2 Uyghur suspects in Bangkok bombing return to court after 9-month delay

Nontarat Phaicharoen
2 Uyghur suspects in Bangkok bombing return to court after 9-month delay Uyghurs Yusufu Mieraili (left) and Adem Karadag, suspects in the August 2015 bombing of the Erawan Shrine in Bangkok, are escorted by a prison officer as they leave court in the Thai capital, March 2, 2020.
Chalinee Thirasupa/Reuters

After appearing in court in a wheelchair as their trial resumed Tuesday, one of two Uyghur men suspected in a deadly bombing in Bangkok said that his eight years of confinement had taken a toll on his health.  

Adem Karadag and co-defendant Yusufu Mieraili have been incarcerated since they were arrested within two weeks of the Aug. 17, 2015, attack at a Buddhist shrine, and they returned to court on Tuesday after a nine-month hiatus in the case, which is still only in the prosecution phase.  

While Mieraili walked into court, Karadag needed a wheelchair as the two defendants returned to hear prosecution testimony. 

“I saw my weight drop from 57 to more than 40 kg (125 to more than 88 pounds) because the prison does not have halal food for me to eat,” Karadag told BenarNews through an interpreter at the courthouse after Tuesday’s deliberations. 

“I am allergic to foods that have pork in them. I wish the prison would give me halal foods.”

Their trial, which has been delayed and disrupted over the years, had to be paused yet again in late 2022 after Mieraili’s lawyer, Jamroen Panonpakakorn, fractured his leg in an accident.

Karadag and Mieraili have been jailed at the military’s Lak Si temporary detention center since their arrest following the attack at the Erawan Shrine, which is popular with Chinese tourists in Bangkok. The blast, which killed 20 people and injured more than 100, occurred weeks after Thai authorities forcibly sent almost 100 Uyghur Muslims to China.

The defendants raised the same issue about the lack of halal food in prison in January 2022, telling BenarNews at the time that they were being fed pork. They also had not been permitted to contact relatives or allowed time in the prison yard.   

A human rights activist who assisted the Uyghurs expressed concern about the pair’s health.

“I am shocked by how sick they look. I’m afraid they might die before the verdict. … I wish the prison would allow a doctor to give them medical checkups because I’m concerned about Karadag’s digestive system,” Chalida Tajaroensuk, director of the People’s Empowerment Foundation, a Thai NGO, told BenarNews.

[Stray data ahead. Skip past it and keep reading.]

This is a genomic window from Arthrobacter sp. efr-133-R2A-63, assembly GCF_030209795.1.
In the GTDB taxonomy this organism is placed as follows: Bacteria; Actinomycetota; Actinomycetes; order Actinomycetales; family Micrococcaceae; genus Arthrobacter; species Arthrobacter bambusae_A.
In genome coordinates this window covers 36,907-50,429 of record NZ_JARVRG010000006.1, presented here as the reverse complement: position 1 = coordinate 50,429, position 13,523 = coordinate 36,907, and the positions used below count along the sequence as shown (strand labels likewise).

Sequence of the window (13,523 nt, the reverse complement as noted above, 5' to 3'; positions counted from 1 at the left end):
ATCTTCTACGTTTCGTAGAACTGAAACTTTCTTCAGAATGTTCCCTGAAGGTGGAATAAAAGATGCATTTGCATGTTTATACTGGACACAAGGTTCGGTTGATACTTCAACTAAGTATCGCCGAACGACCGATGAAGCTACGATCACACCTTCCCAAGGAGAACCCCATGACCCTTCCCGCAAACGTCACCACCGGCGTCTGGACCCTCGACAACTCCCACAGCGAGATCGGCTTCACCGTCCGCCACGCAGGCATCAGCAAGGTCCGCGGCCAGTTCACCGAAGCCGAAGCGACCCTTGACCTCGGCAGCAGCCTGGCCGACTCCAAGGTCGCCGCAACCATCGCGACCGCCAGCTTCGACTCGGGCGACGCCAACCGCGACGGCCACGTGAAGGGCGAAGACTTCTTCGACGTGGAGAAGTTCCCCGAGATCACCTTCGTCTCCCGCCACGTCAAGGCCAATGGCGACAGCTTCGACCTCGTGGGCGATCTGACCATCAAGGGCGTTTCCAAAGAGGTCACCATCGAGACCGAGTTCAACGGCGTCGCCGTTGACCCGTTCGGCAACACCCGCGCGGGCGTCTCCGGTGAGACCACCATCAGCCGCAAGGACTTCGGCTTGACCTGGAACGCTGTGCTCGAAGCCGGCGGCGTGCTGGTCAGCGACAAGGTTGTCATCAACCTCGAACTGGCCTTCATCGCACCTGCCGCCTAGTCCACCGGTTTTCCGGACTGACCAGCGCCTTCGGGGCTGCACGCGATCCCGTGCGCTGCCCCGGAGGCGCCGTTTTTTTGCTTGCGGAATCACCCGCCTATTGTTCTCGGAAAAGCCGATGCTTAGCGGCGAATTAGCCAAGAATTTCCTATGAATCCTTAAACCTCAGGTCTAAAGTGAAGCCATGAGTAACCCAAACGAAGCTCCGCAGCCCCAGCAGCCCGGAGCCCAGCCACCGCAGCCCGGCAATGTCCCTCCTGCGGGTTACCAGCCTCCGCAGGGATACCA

Chuchart Kanpai, an attorney who represents Karadag, said the trial appeared to be a long way from being finished, noting that prosecutors had listed 400 potential witnesses. It was unclear if that list would be cut.

“The trial may take about five years,” Chuchart Kanpai told BenarNews. “In the past, I brought halal food to them in jail because the prison does not provide them. They want to be jailed at a normal prison, but I feel the [military] prison suits them better because it’s not crowded.”

Testimony hones in on cellphone

In November 2022, police Lt. Gen. Kamthorn Uncharoen, who served as chief of the bomb squad at the time of the explosion, testified that searchers found black powder and flash powder during a search of the suspects’ apartments. Both items can be used in bomb making.

Kanpai then challenged the admissibility of the police official’s testimony, claiming the military had searched the apartments ahead of the police.

Back in session on Tuesday, police Col. Thanaset Udom-iam, who served as chief investigator, testified that officials found a cell phone belonging to one of the suspects that had photos of bombs stored in it.

The only witness to testify, he did not say whose phone had the pictures.

The trial is to run through Friday and resume from Dec. 12 to 15.

Karadag and Mieraili were charged in military court following their arrests, but saw the case moved to the Southern Bangkok Criminal Court after Prayuth Chan-o-cha, the army general and junta chief who became prime minister after leading a coup in 2014, was elected to the office in 2019. 

The defendants, who identified as Uyghurs from Urumqi in the Xinjiang Uyghur Autonomous Region in China, had previously pleaded not guilty in both the military and civilian courts. They could face execution if convicted of charges, which include premeditated killing and possession of explosives.

Uyghurs are Turkic-speaking Muslims who mostly live in the Xinjiang region of China but are also spread across Kazakhstan, Kyrgyzstan, Uzbekistan and Turkey. They have been leaving China in large numbers to escape alleged persecution and repression by Chinese authorities.


The original military trial got off to a slow start over the lack of qualified courtroom interpreters. 

Since then, a lawyer and a human rights advocate assisting the Uyghurs said that Karadag could not speak Chinese and would prefer a Uyghur-speaking translator, while Mieraili could communicate in English, but not fluently.

Years after their arrest, the Uyghurs met an interpreter proposed by the Chinese Embassy in Bangkok and signed documents accepting the arrangement. The interpreter was selected in August 2021 but was not able to travel to Thailand until the civil trial started in November 2022 because of the COVID-19 pandemic.


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